A supervolcano responsible for the largest eruption over the past 5,000 years, has been cranked up a level on the alert stakes.
Taupō in New Zealand has not covered the nation’s north island in lava, rock and ash for nearly 1,800 years but scientists have noticed a shift in its activity.
The alert level for the formidable supervolcano has been raised from 0 to 1 in out of six, for the first time since the measuring system was introduced in 1994.
A series of nearly 700 earthquakes since May, has led Geological agency GeoNet to raise the threat level of the Taupō supervolcano despite them being so small that many were not felt on land.
Fortunately experts insist that the chance of an eruption “remains very low”, with the largest of recent earthquakes on on September 10, reaching a magnitude of 4.5 on the Richter scale which goes up to nine.
The volcano’s magmatic system is believed to be located at Horomatangi Reef in Lake Taupō where most of the earthquakes and ground deformation has been recorded.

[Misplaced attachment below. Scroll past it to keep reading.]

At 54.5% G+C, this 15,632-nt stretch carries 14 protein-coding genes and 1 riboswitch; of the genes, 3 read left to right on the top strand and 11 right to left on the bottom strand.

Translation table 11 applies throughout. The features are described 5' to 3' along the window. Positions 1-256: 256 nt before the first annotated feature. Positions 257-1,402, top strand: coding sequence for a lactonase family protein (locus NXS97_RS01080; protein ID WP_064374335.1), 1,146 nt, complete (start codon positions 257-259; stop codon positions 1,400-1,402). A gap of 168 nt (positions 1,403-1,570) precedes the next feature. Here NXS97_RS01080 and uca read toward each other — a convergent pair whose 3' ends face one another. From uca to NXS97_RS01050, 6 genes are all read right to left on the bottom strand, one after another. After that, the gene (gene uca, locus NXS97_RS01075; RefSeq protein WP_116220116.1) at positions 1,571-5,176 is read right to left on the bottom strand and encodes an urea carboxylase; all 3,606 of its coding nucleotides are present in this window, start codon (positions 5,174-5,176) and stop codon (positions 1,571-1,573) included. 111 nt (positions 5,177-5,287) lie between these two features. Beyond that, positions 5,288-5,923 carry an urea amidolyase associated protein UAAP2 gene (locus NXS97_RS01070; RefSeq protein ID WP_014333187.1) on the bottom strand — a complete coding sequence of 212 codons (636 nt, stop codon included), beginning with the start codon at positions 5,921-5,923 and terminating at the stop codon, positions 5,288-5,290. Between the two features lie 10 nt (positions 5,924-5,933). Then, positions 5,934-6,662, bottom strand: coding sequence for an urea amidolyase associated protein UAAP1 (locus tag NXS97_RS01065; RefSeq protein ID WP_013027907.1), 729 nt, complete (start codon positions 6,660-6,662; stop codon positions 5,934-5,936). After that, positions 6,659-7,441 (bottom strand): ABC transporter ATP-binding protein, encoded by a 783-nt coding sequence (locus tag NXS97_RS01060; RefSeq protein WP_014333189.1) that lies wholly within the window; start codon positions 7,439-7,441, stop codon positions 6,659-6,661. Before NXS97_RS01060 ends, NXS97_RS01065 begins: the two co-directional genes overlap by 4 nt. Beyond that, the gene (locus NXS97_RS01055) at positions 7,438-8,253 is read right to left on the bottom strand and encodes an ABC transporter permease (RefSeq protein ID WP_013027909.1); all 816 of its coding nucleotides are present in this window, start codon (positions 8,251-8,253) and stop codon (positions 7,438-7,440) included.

GeoNet said in a statement: “We interpret the ground uplift and earthquake activity to be caused by the movement of magma and the hydrothermal fluids inside the volcano.
“We have also sampled springs and gas vents around the lake for changes in chemistry that may be related to the earthquake and ground uplift.”
Since 1870, 17 episodes of unrest have been recorded at Taupō since 1870 but none more threatening than level 2 of the alert system, had it existed at the time.
GeoNet added on Tuesday: “The Volcanic Alert Level reflects the current level of volcanic unrest or activity and is not a forecast of future activity.
“Volcanic unrest at volcanoes like Taupō could continue for months or years and not result in an eruption.”
When it exploded nearly 1,800 years ago, Taupō covered lakeside areas in rock and pyroclastic flows dozens of feet deep and blanketing much of the North Island in at least 1 cm of ash.
Wind the clocks back even further to about 25,500 years ago, and the supervolcano erupted to created the large basin that formed today’s lake.
Between those historic dates, at least 27 other smaller eruptions are known to have happened.